Subdomains & SEO

Frequently we at Beanstalk get asked about the creation of multiple websites for SEO in cases where the topic is varied. For example, if one is attempting to build a large real estate directory and would like to rank for a variety of cities, states or countries would it be better to build a unique site with a unique domain for each of these regions. Consistently the answer is a resounding “no”.

Some years ago the practice of building multiple websites was a common practice to artificially increase PageRank by interlinking them all. Note the word “artificially” in the previous sentence and you’ll see why the practice is no longer valid. Search engines are sophisticated beings and can now easily detect this sort of thing. While there theoretically may be valid reasons for the multiple domain approach and periodically we see the valid use of it (the iEntry network of sites which includes WebProNews, WebProWorld, SearchNewz and many more for example) the best practice for most is to use subdomains.

To clarify what a subdomain is, it’s easiest to use an example. In the case above where we have multiple cities in a real estate directory one would build the general directory at http://www.thedomain.com. For the area of the directory on California for example the URL would be http://california.thedomain.com, for Washington state it would be http://washington.thedomain.com, and so on.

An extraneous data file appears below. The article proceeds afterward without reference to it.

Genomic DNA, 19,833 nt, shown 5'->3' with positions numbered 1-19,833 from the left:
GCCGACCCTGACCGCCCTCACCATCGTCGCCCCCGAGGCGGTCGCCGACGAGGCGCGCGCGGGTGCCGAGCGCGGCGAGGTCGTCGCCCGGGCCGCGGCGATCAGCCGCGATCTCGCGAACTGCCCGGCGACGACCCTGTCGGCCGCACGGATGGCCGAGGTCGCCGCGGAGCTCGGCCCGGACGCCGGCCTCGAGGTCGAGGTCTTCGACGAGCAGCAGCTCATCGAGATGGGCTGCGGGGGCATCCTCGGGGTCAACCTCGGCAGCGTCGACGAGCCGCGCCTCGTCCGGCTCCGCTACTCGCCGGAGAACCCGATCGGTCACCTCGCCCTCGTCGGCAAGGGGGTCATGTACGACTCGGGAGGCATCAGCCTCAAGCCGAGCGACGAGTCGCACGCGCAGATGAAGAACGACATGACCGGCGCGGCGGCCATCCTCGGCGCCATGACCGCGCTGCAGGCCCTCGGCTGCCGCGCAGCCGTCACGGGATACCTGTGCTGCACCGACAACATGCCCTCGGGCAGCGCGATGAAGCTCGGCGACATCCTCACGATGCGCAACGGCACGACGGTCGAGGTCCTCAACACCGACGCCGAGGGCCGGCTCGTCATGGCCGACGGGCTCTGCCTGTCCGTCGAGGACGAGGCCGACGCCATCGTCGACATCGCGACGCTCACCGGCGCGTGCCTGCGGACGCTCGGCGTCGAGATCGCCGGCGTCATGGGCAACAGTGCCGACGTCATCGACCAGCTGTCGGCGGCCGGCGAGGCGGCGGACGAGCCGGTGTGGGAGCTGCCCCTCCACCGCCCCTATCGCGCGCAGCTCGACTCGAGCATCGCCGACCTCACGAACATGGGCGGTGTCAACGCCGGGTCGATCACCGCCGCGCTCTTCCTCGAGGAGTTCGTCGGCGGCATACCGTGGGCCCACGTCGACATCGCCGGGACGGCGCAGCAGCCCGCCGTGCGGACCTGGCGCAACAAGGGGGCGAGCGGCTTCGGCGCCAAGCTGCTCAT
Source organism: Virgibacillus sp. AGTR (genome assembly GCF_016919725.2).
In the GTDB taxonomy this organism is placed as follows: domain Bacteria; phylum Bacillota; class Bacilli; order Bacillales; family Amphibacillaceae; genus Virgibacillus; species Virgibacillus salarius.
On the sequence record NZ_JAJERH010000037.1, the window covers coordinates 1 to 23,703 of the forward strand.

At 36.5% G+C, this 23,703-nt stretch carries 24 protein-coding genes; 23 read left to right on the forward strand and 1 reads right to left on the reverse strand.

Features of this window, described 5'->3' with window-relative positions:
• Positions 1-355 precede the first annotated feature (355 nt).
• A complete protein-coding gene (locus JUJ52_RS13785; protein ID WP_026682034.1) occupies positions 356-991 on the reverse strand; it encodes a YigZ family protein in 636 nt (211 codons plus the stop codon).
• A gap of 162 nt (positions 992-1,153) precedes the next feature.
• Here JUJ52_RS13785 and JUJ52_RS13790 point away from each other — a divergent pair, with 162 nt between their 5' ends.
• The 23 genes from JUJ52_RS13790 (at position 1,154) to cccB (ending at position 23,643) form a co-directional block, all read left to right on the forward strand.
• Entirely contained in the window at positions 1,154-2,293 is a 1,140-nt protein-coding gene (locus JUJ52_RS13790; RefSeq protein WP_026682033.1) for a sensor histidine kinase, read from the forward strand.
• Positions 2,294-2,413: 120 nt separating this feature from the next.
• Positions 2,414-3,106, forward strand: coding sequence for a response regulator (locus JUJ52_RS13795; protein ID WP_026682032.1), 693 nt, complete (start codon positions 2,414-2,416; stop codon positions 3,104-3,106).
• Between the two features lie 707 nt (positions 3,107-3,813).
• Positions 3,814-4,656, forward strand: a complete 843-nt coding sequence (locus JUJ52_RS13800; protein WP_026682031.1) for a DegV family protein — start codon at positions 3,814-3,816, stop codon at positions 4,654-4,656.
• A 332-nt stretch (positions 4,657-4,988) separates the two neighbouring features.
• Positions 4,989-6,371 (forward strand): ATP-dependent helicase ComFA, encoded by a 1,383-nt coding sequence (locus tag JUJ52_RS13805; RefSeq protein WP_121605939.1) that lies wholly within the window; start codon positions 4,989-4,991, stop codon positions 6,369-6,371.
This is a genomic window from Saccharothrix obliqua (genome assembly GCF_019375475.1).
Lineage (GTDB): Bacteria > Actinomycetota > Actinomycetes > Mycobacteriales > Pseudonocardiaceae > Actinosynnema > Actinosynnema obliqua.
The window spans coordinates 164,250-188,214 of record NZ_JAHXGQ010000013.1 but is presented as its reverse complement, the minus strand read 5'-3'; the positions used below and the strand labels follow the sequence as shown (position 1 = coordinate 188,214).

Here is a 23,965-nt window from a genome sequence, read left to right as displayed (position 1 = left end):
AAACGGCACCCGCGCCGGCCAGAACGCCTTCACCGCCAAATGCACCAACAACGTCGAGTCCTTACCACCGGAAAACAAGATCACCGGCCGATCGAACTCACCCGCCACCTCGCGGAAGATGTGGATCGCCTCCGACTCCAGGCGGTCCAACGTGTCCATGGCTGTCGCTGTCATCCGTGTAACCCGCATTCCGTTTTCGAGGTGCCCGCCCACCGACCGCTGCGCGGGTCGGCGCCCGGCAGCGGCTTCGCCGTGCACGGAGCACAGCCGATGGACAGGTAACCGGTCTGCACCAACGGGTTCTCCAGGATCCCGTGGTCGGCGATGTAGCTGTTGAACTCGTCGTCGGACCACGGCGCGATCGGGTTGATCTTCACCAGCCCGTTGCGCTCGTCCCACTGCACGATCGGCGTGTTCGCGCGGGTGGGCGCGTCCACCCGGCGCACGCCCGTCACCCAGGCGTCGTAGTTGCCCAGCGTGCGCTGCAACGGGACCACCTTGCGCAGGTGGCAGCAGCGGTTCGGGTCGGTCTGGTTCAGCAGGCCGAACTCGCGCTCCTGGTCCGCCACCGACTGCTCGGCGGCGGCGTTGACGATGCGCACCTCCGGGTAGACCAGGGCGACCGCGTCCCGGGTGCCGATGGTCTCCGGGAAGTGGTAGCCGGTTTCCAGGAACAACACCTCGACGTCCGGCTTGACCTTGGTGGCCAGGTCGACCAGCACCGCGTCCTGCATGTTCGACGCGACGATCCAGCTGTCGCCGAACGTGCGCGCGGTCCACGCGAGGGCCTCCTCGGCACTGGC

The benefits:

The are two primary benefits to this tactic. The first is that the SEO efforts done on one area will cascade to the others. Links built to http://www.thedomain.com with strengthen that area and thus internal links pointing to one of the subdomains will hold more weight and result in a higher PR. The second is the greatly reduced risk of penalization due to link sp@mming. When multiple domains were first introduced as an artificial link building tactic, webmasters would build 100 sites focusing on … say … Viagra and point them all to a single domain that they actually wanted to rank. Detection systems were thus introduced by the major engines to find these and discredit the links or worse, penalize the site for such practices.

The downside:

There are no real downsides to this other than the simple fact that you re going to have to treat each site as unique and SEO and link build as such. That said, you would have to do this regardless of whether you are using subdomains or unique sites.

As a note:

One may also want to consider the simple use of folders. Unless you’re planning on building large regional areas (50+ pages) or require unique designs for each section, using folders is completely acceptable and SEO-friendly. An example of the use of folder can be seen exactly where you are right now. The Beanstalk site lives at https://www.beanstalkim.com/, or SEO blog at https://www.beanstalkim.com/blog/. With links established to point directly to https://www.beanstalkim.com/blog/ our blog ranks for the phrases intended (i.e. “seo blog” and “seo news”). Because our design is consistent on our blog and site this was the logical approach and successful from an SEO standpoint.

Resources:

This post was inspired by client questions and a decent article recently published on just this topic. If you’d like more information on the subject you can read the article on the ISEDB website here.

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